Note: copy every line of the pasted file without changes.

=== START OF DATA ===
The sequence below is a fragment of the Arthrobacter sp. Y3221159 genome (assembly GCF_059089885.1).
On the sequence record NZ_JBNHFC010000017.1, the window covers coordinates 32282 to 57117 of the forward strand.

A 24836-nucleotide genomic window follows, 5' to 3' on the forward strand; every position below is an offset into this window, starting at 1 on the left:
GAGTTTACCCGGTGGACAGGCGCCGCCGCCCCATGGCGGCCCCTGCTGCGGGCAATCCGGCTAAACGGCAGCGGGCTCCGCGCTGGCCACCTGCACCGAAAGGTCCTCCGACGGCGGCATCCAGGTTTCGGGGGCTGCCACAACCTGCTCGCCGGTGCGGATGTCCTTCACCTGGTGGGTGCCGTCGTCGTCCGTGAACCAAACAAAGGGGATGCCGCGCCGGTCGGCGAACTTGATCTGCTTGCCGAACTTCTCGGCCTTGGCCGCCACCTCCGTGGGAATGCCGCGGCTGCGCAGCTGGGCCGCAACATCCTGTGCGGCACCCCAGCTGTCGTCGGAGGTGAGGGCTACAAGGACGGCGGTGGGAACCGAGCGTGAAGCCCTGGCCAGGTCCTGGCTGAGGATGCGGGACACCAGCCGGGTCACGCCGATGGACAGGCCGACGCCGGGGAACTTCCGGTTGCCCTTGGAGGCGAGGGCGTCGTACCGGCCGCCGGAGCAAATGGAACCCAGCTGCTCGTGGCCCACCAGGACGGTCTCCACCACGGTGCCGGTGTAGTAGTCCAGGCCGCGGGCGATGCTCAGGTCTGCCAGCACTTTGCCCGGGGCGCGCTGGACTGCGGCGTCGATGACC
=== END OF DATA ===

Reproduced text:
The sequence below is a fragment of the Arthrobacter sp. Y3221159 genome (assembly GCF_059089885.1).
On the sequence record NZ_JBNHFC010000017.1, the window covers coordinates 32282 to 57117 of the forward strand.

A 24836-nucleotide genomic window follows, 5' to 3' on the forward strand; every position below is an offset into this window, starting at 1 on the left:
GAGTTTACCCGGTGGACAGGCGCCGCCGCCCCATGGCGGCCCCTGCTGCGGGCAATCCGGCTAAACGGCAGCGGGCTCCGCGCTGGCCACCTGCACCGAAAGGTCCTCCGACGGCGGCATCCAGGTTTCGGGGGCTGCCACAACCTGCTCGCCGGTGCGGATGTCCTTCACCTGGTGGGTGCCGTCGTCGTCCGTGAACCAAACAAAGGGGATGCCGCGCCGGTCGGCGAACTTGATCTGCTTGCCGAACTTCTCGGCCTTGGCCGCCACCTCCGTGGGAATGCCGCGGCTGCGCAGCTGGGCCGCAACATCCTGTGCGGCACCCCAGCTGTCGTCGGAGGTGAGGGCTACAAGGACGGCGGTGGGAACCGAGCGTGAAGCCCTGGCCAGGTCCTGGCTGAGGATGCGGGACACCAGCCGGGTCACGCCGATGGACAGGCCGACGCCGGGGAACTTCCGGTTGCCCTTGGAGGCGAGGGCGTCGTACCGGCCGCCGGAGCAAATGGAACCCAGCTGCTCGTGGCCCACCAGGACGGTCTCCACCACGGTGCCGGTGTAGTAGTCCAGGCCGCGGGCGATGCTCAGGTCTGCCAGCACTTTGCCCGGGGCGCGCTGGACTGCGGCGTCGATGACC